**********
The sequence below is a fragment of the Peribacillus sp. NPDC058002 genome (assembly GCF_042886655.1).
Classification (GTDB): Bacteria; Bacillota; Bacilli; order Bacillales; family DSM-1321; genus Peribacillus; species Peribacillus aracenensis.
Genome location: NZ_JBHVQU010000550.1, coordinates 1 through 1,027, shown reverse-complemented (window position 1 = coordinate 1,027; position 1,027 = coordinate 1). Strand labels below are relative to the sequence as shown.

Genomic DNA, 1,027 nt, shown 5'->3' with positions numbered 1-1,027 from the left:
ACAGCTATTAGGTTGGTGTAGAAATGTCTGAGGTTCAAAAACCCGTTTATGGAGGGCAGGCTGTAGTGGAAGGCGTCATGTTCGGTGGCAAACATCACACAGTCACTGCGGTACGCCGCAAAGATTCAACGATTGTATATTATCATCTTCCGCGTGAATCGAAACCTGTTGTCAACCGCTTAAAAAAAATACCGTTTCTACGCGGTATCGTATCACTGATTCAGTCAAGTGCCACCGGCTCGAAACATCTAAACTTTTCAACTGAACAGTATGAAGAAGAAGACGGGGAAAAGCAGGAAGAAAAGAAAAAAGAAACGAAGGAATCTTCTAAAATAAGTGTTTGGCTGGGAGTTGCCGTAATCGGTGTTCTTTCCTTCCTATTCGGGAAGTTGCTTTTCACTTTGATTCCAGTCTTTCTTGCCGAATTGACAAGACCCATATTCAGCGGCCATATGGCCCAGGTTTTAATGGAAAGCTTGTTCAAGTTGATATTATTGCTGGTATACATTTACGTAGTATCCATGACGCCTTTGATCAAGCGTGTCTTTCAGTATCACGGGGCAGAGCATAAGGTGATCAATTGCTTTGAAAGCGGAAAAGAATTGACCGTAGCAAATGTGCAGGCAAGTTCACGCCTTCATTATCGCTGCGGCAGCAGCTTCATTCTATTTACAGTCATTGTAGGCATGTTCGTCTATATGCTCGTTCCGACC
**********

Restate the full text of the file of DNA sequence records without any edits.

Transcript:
The sequence below is a fragment of the Peribacillus sp. NPDC058002 genome (assembly GCF_042886655.1).
Classification (GTDB): Bacteria; Bacillota; Bacilli; order Bacillales; family DSM-1321; genus Peribacillus; species Peribacillus aracenensis.
Genome location: NZ_JBHVQU010000550.1, coordinates 1 through 1,027, shown reverse-complemented (window position 1 = coordinate 1,027; position 1,027 = coordinate 1). Strand labels below are relative to the sequence as shown.

Genomic DNA, 1,027 nt, shown 5'->3' with positions numbered 1-1,027 from the left:
ACAGCTATTAGGTTGGTGTAGAAATGTCTGAGGTTCAAAAACCCGTTTATGGAGGGCAGGCTGTAGTGGAAGGCGTCATGTTCGGTGGCAAACATCACACAGTCACTGCGGTACGCCGCAAAGATTCAACGATTGTATATTATCATCTTCCGCGTGAATCGAAACCTGTTGTCAACCGCTTAAAAAAAATACCGTTTCTACGCGGTATCGTATCACTGATTCAGTCAAGTGCCACCGGCTCGAAACATCTAAACTTTTCAACTGAACAGTATGAAGAAGAAGACGGGGAAAAGCAGGAAGAAAAGAAAAAAGAAACGAAGGAATCTTCTAAAATAAGTGTTTGGCTGGGAGTTGCCGTAATCGGTGTTCTTTCCTTCCTATTCGGGAAGTTGCTTTTCACTTTGATTCCAGTCTTTCTTGCCGAATTGACAAGACCCATATTCAGCGGCCATATGGCCCAGGTTTTAATGGAAAGCTTGTTCAAGTTGATATTATTGCTGGTATACATTTACGTAGTATCCATGACGCCTTTGATCAAGCGTGTCTTTCAGTATCACGGGGCAGAGCATAAGGTGATCAATTGCTTTGAAAGCGGAAAAGAATTGACCGTAGCAAATGTGCAGGCAAGTTCACGCCTTCATTATCGCTGCGGCAGCAGCTTCATTCTATTTACAGTCATTGTAGGCATGTTCGTCTATATGCTCGTTCCGACC